Stanisław Lem

Stanisław Lem

Stanislaw Hermann Lim is a Polish physician, writer and philosopher who wrote about science fiction, philosophy and literature and appears in his writings a sense of humor and a sarcastic personality, you may find many novels and articles, his books have been translated from 50 languages and more than 45 million copies of books have been sold around the world.[1]  

Birth and upbringing

He was born on September 12, 1921, to a Jewish family, his father worked as a doctor. He initially went to Jewish lessons but later converted to atheism.[2]

During the Soviet occupation of eastern Poland in 1939, he was not allowed to study because of his bourgeois origin, and in 1941 he was accepted to study medicine. [3]

His career outside of writing

He worked as a car mechanic and sometimes worked as a welder and sometimes stole ammunition from German warehouses to be smuggled to the Polish resistance. In 1945, his family settled in Krakow, where he completed his medical studies at Jagiellonian University and deliberately did not attend the final exam in college so as not to graduate and work as a doctor in the army, and after obtaining his degree He worked in a hospital in the Conservative Department, then left the medical profession and devoted himself to writing. [4]

literary life

His literary career began in 1946 where he wrote some publications on poetry and wrote his first science fiction novel called The Man from Mars (Człowiek z Marsa), and in the years 1948 to 1950, he worked as a scholar at Jagiellonian University, during which time he published many short stories and poems. and others and so on, including Tygodnik Powszechny. In 1951, he published his first book, Astronauts, and in 1953 he married medical student Barbara Linak.

From 1956 to 1968, Lim authored seventeen books whose writings over the next three decades or so were divided between science fiction and essays on science and culture as Poland gained a lot of freedom of speech.[5]

In 1957 he wrote his first philosophical book, Dialogues, and also wrote a collection of science fiction stories called The Star Diaries (Dzienniki gwiazdowe), in which he collected short stories about one of his most famous characters, Egon Tecchi, and in 1959 he published three books, The Investigation ( ledztwo) and the short story anthology Invasion of the Aldebaran.[5]

In 1976, Lim published a novel: Maska (The Mask) and also published Katar (subtitled by the Chance series). [6]

In 1980, he published another set of works as Prowokacja. In the following 1981 he published another novel by Tichy, Wizja lokalna and Golem XIV. In 1984 Lem Pokój na Ziemi and later in 1986 Fiasco published his last science fiction novel.[7]

In the early 1980s, Lim supported the Polish dissident movement, began publishing articles in Kaltura and was based in Paris.

Awards and Honors

Lim received the Nagroda Literacka miasta Krakowa Prize in 1957

- 1973 Foreign Ministry Prize for the dissemination of Polish culture abroad (nagroda Ministra Spraw Zagranicznych za popularyzację polskiej kultury za grani)

- Received the State Prize of the first level in literature (Nagroda Państwowa I stopnia w dziedzinie Literatury) in 1976

-  Grand Prize for Police Literature for his novel Catar in 1979

-  Soviet astronomer Nikolai Stepanovich Chernych discovered the minor planet 3836 LEM in 1979.

He received an honorary doctorate from the Wroclaw University of Technology in 1981

- Received the Austrian State Prize for European Literature in 1985 [8]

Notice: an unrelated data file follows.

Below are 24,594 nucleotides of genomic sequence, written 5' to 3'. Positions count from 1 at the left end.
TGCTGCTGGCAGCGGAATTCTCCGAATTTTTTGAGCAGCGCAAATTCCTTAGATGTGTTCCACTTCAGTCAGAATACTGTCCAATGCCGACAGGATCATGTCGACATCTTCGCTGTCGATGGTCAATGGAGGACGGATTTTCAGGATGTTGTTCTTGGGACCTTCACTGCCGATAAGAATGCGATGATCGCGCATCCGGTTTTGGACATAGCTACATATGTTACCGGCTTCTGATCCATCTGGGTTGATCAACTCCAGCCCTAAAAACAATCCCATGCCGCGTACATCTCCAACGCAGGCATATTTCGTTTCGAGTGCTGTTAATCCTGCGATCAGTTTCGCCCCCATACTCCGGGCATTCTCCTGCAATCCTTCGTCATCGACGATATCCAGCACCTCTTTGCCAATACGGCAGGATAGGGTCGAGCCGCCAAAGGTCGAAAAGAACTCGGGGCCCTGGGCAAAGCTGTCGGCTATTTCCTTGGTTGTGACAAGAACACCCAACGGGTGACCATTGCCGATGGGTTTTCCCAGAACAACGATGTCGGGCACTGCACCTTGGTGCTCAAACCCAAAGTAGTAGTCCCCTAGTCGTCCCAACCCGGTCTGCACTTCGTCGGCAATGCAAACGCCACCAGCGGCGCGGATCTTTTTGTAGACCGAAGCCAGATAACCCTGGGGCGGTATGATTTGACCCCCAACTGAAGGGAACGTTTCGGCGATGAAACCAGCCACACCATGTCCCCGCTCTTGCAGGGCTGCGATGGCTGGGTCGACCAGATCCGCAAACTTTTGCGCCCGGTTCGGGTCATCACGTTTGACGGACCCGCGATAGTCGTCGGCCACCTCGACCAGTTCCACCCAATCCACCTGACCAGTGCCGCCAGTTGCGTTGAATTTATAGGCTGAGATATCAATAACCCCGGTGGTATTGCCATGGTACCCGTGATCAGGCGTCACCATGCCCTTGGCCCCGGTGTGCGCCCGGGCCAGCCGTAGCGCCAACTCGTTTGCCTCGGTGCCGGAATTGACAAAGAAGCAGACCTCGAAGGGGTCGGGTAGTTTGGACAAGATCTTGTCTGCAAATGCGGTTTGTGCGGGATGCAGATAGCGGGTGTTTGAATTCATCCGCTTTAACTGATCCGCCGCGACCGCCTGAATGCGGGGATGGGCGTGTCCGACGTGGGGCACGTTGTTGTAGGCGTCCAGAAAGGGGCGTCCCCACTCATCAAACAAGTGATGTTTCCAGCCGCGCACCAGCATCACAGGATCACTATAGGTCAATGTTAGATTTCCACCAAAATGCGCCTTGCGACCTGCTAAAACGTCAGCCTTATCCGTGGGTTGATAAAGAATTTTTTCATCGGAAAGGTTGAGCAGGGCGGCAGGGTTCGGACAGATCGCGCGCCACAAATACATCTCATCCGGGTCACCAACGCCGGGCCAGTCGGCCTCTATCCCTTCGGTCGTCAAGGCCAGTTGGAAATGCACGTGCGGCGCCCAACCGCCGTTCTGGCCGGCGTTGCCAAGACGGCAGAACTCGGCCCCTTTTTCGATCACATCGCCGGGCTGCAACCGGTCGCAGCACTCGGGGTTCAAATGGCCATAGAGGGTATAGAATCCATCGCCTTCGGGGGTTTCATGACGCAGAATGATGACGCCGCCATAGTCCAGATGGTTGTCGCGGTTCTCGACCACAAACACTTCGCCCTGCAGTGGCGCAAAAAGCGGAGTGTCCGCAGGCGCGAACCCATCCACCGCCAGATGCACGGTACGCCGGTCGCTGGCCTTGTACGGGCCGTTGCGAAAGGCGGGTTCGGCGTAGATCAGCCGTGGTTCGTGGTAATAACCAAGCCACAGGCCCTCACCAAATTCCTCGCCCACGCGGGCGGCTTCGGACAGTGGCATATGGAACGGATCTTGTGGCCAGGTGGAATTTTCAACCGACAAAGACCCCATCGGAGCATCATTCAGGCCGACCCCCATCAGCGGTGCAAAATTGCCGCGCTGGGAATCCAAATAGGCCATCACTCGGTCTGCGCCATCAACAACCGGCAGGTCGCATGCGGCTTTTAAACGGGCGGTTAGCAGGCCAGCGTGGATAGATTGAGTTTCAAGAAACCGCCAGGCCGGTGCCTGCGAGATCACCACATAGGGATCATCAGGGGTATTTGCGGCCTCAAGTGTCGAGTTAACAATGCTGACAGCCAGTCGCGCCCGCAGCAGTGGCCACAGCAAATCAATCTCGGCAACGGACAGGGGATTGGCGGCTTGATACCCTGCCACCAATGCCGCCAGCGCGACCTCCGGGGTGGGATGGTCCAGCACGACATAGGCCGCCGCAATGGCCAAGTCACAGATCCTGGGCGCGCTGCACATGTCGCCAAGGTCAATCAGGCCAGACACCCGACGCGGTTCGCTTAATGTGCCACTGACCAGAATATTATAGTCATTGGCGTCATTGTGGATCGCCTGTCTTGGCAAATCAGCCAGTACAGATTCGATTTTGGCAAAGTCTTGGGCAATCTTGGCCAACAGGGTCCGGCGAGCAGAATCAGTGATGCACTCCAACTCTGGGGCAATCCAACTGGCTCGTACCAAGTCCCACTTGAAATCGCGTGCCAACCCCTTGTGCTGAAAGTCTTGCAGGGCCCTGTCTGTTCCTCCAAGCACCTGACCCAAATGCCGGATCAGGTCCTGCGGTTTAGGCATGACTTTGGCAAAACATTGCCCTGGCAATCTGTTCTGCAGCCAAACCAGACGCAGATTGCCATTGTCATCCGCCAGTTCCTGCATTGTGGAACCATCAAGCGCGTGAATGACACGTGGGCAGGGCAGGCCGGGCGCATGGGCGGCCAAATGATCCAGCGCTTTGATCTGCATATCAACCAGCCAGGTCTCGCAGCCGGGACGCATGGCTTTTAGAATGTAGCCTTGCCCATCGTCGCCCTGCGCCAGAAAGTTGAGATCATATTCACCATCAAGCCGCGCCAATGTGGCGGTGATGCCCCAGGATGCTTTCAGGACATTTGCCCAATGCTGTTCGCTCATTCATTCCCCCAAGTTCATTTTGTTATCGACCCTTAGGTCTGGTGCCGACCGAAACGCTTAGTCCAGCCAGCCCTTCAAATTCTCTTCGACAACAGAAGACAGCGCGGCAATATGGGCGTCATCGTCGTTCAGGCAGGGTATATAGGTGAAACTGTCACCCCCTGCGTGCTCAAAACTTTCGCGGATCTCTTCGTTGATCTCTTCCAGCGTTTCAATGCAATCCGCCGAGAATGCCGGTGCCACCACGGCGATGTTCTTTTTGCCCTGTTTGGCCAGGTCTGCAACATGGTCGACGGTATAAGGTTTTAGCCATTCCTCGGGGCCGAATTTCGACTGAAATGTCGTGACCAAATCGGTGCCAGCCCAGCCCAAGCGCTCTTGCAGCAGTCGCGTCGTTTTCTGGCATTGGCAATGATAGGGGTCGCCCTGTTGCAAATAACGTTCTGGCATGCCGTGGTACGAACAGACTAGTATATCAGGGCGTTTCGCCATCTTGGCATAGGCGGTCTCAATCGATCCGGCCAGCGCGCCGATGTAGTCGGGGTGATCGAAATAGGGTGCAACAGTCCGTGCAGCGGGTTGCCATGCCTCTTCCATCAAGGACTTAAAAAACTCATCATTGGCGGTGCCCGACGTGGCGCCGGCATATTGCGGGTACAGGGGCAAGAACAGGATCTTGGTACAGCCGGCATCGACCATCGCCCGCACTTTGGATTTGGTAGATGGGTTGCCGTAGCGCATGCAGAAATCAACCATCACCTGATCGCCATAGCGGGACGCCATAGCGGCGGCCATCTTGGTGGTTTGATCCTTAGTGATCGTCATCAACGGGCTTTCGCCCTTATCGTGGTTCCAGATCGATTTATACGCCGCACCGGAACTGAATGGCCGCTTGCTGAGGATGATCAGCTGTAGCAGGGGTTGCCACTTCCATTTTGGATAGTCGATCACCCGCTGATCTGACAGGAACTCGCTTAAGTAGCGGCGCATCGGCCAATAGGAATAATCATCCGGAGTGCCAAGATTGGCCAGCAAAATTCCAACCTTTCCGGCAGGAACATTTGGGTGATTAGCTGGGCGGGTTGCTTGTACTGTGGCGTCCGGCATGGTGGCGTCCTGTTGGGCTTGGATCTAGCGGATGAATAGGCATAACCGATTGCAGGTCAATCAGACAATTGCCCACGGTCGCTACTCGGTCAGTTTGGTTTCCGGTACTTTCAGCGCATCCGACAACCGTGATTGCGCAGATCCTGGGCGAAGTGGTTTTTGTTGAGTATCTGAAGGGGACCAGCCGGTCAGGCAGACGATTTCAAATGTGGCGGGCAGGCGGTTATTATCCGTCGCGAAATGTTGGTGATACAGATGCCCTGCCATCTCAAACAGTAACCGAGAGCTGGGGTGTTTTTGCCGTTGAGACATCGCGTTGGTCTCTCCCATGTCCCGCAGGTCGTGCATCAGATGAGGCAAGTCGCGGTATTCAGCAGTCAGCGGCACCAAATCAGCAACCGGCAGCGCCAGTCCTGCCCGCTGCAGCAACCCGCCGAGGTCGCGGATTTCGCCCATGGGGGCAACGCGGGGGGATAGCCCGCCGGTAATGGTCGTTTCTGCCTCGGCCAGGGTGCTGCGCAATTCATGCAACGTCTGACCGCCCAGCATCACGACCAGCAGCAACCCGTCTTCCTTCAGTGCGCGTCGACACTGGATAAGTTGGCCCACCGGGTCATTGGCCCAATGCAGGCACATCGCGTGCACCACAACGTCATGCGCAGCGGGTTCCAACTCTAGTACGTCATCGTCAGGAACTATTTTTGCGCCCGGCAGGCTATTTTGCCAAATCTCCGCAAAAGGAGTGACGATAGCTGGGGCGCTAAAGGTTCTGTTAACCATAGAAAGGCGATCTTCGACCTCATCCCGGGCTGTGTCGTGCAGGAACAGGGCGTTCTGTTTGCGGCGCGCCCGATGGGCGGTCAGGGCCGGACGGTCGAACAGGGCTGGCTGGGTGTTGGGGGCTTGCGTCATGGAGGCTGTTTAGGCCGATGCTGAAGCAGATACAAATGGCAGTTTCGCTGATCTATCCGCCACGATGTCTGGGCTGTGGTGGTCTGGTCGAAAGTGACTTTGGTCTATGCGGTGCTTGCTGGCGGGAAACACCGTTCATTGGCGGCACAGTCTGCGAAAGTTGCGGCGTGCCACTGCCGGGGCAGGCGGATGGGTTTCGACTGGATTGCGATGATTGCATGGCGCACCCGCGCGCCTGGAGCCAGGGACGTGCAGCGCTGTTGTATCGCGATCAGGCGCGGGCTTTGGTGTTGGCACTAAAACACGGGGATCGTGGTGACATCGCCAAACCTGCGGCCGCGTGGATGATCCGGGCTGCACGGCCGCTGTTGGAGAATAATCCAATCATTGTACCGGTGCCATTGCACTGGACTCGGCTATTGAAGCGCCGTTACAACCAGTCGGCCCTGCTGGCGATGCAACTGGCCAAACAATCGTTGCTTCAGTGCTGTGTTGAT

Received the Austrian Franz Kafka Prize for Literature in 1991

- Became a member of the Polish Academy of Learning in 1994

- He was awarded the Order of the White Eagle in 1996

- He was made an honorary citizen of the city of Krakow in 1997

- Honorary Doctorate: Opole University, Lviv University, Jagiellonian University, 1998

- Honorary Doctorate from Bielefeld University in 2003 [7]

- Medal of Merit for Culture - Gloria Artes (on the list of the first winners of the new medal) in 2005 [9]

- 2007 - A street in Krakow is named in his honor

- 2009 - A street in Wieliczka is named after him.

- 2011 - Google published an interactive logo inspired by The Cyberiad on the occasion of the 60th anniversary of his first published book (The Astronauts). [10]

- 2019 - Solaris and the Star Planet in Birx, following the novel by Solaris and the Tales of the Birx Pilot. [11]

- In December 2020, the Polish parliament declared 2021 the year of Stanislaw Lem. [12]

Refrences

"Sci-fi king Stanisław Lem is still considered master of his genre". Retrieved 14 September 2019

Jerzy Jarzȩbski (1986). Zufall und Ordnung: zum Werk Stanlisław Lems (in German). Suhrkamp. p. 1. ISBN 978-3-518-37790-1.

Stanisław Lem (January 1984). "Chance and Order". The New Yorker 59 / 30. pp. 88–98.

Tuzow-Lubański, "Spotkanie ze Stanisławem Lemem", Przegląd Polski, 9 May 1996, pp. 1, 15. (fragment) Quote: "W 1948 r. zrobiłem absolutorium z medycyny. I wtedy okazało się, że jak się kończy medycynę i dostaje dyplom, to trzeba iść do wojska jako lekarz – i nie na rok czy dwa, ale na zawsze"

"One hundred years ago today, Stanisław Lem was born. He would go on to become one of the world's greatest sci-fi writers". Retrieved 14 September 2021.

Tomasz FIAŁKOWSKI. "Stanisław Lem czyli życie spełnione" (in Polish). solaris.lem.pl.

Jerzy Jarzębski. Lem, Stanisław (in Polish). 'PWN. Retrieved 30 October 2014. 

"Stanisław Lem: Jestem jak Robinson Crusoe", a Polish translation of the interview with Lem by Franz Rottensteiner, Fantastyka, 9/48, 1986 (originally in Wochenpresse, no. 14, April 1986),

S.A, Wirtualna Polska Media (5 October 2005). "Medal Gloria Artis dla twórców i działaczy kultury". wiadomosci.wp.pl.

"Stanisław Lem doodle". Retrieved 13 September 2013.

"Sci-fi becoming real: star and planet with names from Lem's books". Poland In. 17 December 2019.

"Sejm wybrał patronów roku 2021". www.sejm.gov.pl.